Featured Research

from universities, journals, and other organizations

Genetic Factor Predicts Prognosis In Brain Tumor Patients

Date:
June 27, 2007
Source:
Public Library of Science
Summary:
PLoS ONE has just published a study which defines a gene locus on chromosome 1 that predicts prognosis of brain tumor patients and may even set the basis for the development of more efficient drugs to combat brain cancer. Clinical and basic researchers from the University Hospital Basel, Switzerland, the Heinrich Heine University Düsseldorf, Germany, and the Emory University Atlanta, Ga., USA have defined the Notch2 gene as candidate gene for brain tumor development.

PLoS ONE has just published a study which defines a gene locus on chromosome 1 that predicts prognosis of brain tumor patients and may even set the basis for the development of more efficient drugs to combat brain cancer. Clinical and basic researchers from the University Hospital Basel, Switzerland, the Heinrich Heine University Düsseldorf, Germany, and the Emory University Atlanta, USA have defined the Notch2 gene as candidate gene for brain tumor development. The study was coordinated by Adrian Merlo, neurosurgeon at the University Hospital Basel.

The Notch2 locus highly predicts survival in subgroups of brain tumor patients. This gene is an important regulator of developmental processes. Taking advantage of a complex DNA duplication involving the Notch2 gene, the researchers developed a molecular assay that unambiguously distinguishes prognostically favorable brain tumor cases from cases that show rapid tumor progression.

In ongoing studies, the Basel researchers, supported by Ruth Chiquet from the Friedrich Miescher Institute, have found that Notch2 upregulates the tenascin-C gene which is well known to play a critical role in brain tumorigenesis. This new brain tumor pathway does not only offer precise diagnostic information, but also defines new targets for molecular intervention to develop drugs against this severe human disease.

Citation: Boulay J-L, Miserez AR, Zweifel C, Sivasankaran B, Kana V, et al (2007) Loss of NOTCH2 Positively Predicts Survival in Subgroups of Human Glial Brain Tumors. PLoS ONE 2(6): e576. doi:10.1371/journal.pone.0000576 (http://www.plosone.org/doi/pone.0000576)


Story Source:

The above story is based on materials provided by Public Library of Science. Note: Materials may be edited for content and length.


Cite This Page:

Public Library of Science. "Genetic Factor Predicts Prognosis In Brain Tumor Patients." ScienceDaily. ScienceDaily, 27 June 2007. <www.sciencedaily.com/releases/2007/06/070627091626.htm>.
Public Library of Science. (2007, June 27). Genetic Factor Predicts Prognosis In Brain Tumor Patients. ScienceDaily. Retrieved September 2, 2014 from www.sciencedaily.com/releases/2007/06/070627091626.htm
Public Library of Science. "Genetic Factor Predicts Prognosis In Brain Tumor Patients." ScienceDaily. www.sciencedaily.com/releases/2007/06/070627091626.htm (accessed September 2, 2014).

Share This




More Health & Medicine News

Tuesday, September 2, 2014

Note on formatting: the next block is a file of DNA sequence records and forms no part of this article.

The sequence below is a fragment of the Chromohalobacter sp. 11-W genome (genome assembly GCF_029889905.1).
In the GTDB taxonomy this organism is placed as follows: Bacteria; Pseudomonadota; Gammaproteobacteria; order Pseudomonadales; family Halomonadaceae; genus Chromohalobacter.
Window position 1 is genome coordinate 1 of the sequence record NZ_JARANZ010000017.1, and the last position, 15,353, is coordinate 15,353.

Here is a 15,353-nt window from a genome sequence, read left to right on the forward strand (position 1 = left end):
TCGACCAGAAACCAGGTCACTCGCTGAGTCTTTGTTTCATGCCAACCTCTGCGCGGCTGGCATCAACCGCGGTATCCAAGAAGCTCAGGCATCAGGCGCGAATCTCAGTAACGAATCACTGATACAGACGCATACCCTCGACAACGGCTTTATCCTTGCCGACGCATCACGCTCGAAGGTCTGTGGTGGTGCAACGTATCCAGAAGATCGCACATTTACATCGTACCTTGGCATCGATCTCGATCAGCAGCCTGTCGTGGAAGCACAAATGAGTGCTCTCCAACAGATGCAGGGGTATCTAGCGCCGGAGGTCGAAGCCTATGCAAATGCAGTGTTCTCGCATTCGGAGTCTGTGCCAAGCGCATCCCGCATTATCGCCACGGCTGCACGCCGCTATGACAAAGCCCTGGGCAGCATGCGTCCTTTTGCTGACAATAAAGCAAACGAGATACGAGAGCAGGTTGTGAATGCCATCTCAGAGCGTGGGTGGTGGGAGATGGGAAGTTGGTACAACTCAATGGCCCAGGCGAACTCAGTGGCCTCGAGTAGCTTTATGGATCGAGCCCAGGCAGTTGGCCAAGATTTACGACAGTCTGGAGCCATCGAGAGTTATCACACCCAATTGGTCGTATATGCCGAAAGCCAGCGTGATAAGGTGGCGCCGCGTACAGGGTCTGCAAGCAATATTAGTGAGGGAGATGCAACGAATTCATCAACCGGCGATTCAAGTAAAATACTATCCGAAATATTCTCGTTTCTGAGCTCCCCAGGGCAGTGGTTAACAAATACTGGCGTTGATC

Featured Research

from universities, journals, and other organizations


Featured Videos

from AP, Reuters, AFP, and other news services

U.N. Says Ebola Travel Restrictions Will Cause Food Shortage

U.N. Says Ebola Travel Restrictions Will Cause Food Shortage

Newsy (Sep. 2, 2014) — The U.N. says the problem is two-fold — quarantine zones and travel restrictions are limiting the movement of both people and food. Video provided by Newsy
Powered by NewsLook.com
Get on Your Bike! London Cycling Popularity Soars Despite Danger

Get on Your Bike! London Cycling Popularity Soars Despite Danger

AFP (Sep. 1, 2014) — Wedged between buses, lorries and cars, cycling in London isn't for the faint hearted. Nevertheless the number of people choosing to bike in the British capital has doubled over the past 15 years. Duration: 02:27 Video provided by AFP
Powered by NewsLook.com
Can You Train Your Brain To Eat Healthy?

Can You Train Your Brain To Eat Healthy?

Newsy (Sep. 1, 2014) — New research says if you condition yourself to eat healthy foods, eventually you'll crave them instead of junk food. Video provided by Newsy
Powered by NewsLook.com
We've Got Mites Living In Our Faces And So Do You

We've Got Mites Living In Our Faces And So Do You

Newsy (Aug. 30, 2014) — A new study suggests 100 percent of adult humans (those over 18 years of age) have Demodex mites living in their faces. Video provided by Newsy
Powered by NewsLook.com

Search ScienceDaily

Number of stories in archives: 140,361

Find with keyword(s):
 
Enter a keyword or phrase to search ScienceDaily for related topics and research stories.

Save/Print:
Share:  

Breaking News:
from the past week

In Other News

... from NewsDaily.com

Science News

Health News

Environment News

Technology News



Save/Print:
Share:  

Free Subscriptions


Get the latest science news with ScienceDaily's free email newsletters, updated daily and weekly. Or view hourly updated newsfeeds in your RSS reader:

Get Social & Mobile


Keep up to date with the latest news from ScienceDaily via social networks and mobile apps:

Have Feedback?


Tell us what you think of ScienceDaily -- we welcome both positive and negative comments. Have any problems using the site? Questions?
Mobile iPhone Android Web
Follow Facebook Twitter Google+
Subscribe RSS Feeds Email Newsletters
Latest Headlines Health & Medicine Mind & Brain Space & Time Matter & Energy Computers & Math Plants & Animals Earth & Climate Fossils & Ruins